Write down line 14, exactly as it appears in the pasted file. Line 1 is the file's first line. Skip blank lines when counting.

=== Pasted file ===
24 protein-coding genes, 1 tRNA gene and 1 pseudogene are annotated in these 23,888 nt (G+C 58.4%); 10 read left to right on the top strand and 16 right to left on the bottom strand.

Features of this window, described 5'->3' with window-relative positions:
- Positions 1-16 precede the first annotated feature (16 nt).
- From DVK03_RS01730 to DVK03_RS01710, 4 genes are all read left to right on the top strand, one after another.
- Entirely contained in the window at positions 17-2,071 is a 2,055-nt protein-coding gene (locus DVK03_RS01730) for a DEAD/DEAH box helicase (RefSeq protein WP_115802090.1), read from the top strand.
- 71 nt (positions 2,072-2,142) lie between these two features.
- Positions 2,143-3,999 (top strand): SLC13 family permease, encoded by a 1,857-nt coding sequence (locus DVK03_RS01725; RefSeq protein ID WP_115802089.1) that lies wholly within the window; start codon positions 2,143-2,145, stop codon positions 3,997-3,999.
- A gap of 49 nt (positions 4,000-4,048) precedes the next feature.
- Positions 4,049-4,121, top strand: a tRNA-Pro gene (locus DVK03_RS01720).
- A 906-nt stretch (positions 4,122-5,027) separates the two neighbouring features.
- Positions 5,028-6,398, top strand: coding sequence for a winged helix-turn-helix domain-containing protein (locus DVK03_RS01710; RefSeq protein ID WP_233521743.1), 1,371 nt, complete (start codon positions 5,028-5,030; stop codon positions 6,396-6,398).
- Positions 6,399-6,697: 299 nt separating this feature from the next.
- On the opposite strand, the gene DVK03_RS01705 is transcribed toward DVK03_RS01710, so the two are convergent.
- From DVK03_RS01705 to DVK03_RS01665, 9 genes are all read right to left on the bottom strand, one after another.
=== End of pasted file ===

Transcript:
- From DVK03_RS01705 to DVK03_RS01665, 9 genes are all read right to left on the bottom strand, one after another.